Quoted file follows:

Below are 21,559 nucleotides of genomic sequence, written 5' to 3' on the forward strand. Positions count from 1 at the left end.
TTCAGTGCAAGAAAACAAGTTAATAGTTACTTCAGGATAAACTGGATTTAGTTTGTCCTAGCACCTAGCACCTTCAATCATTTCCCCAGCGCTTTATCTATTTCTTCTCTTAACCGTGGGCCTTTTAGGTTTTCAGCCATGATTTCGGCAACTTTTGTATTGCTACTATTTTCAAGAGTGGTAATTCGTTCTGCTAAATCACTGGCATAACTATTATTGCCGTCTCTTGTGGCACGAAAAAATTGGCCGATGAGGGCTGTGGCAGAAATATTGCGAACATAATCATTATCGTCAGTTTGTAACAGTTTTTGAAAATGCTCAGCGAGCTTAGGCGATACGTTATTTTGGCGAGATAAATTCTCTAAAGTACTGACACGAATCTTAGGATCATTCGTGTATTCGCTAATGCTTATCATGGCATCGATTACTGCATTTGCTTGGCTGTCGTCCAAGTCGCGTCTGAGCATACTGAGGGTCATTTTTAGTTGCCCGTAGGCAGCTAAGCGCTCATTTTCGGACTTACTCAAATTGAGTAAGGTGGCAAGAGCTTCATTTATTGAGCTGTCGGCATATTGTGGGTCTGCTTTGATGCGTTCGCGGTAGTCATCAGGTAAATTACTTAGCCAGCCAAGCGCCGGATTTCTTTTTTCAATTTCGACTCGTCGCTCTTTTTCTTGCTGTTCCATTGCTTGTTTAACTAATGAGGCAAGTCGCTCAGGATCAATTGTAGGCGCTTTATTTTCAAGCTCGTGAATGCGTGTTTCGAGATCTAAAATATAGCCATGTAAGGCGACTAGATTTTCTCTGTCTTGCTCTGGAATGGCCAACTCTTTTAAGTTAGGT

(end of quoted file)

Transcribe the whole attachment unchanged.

Below are 21,559 nucleotides of genomic sequence, written 5' to 3' on the forward strand. Positions count from 1 at the left end.
TTCAGTGCAAGAAAACAAGTTAATAGTTACTTCAGGATAAACTGGATTTAGTTTGTCCTAGCACCTAGCACCTTCAATCATTTCCCCAGCGCTTTATCTATTTCTTCTCTTAACCGTGGGCCTTTTAGGTTTTCAGCCATGATTTCGGCAACTTTTGTATTGCTACTATTTTCAAGAGTGGTAATTCGTTCTGCTAAATCACTGGCATAACTATTATTGCCGTCTCTTGTGGCACGAAAAAATTGGCCGATGAGGGCTGTGGCAGAAATATTGCGAACATAATCATTATCGTCAGTTTGTAACAGTTTTTGAAAATGCTCAGCGAGCTTAGGCGATACGTTATTTTGGCGAGATAAATTCTCTAAAGTACTGACACGAATCTTAGGATCATTCGTGTATTCGCTAATGCTTATCATGGCATCGATTACTGCATTTGCTTGGCTGTCGTCCAAGTCGCGTCTGAGCATACTGAGGGTCATTTTTAGTTGCCCGTAGGCAGCTAAGCGCTCATTTTCGGACTTACTCAAATTGAGTAAGGTGGCAAGAGCTTCATTTATTGAGCTGTCGGCATATTGTGGGTCTGCTTTGATGCGTTCGCGGTAGTCATCAGGTAAATTACTTAGCCAGCCAAGCGCCGGATTTCTTTTTTCAATTTCGACTCGTCGCTCTTTTTCTTGCTGTTCCATTGCTTGTTTAACTAATGAGGCAAGTCGCTCAGGATCAATTGTAGGCGCTTTATTTTCAAGCTCGTGAATGCGTGTTTCGAGATCTAAAATATAGCCATGTAAGGCGACTAGATTTTCTCTGTCTTGCTCTGGAATGGCCAACTCTTTTAAGTTAGGT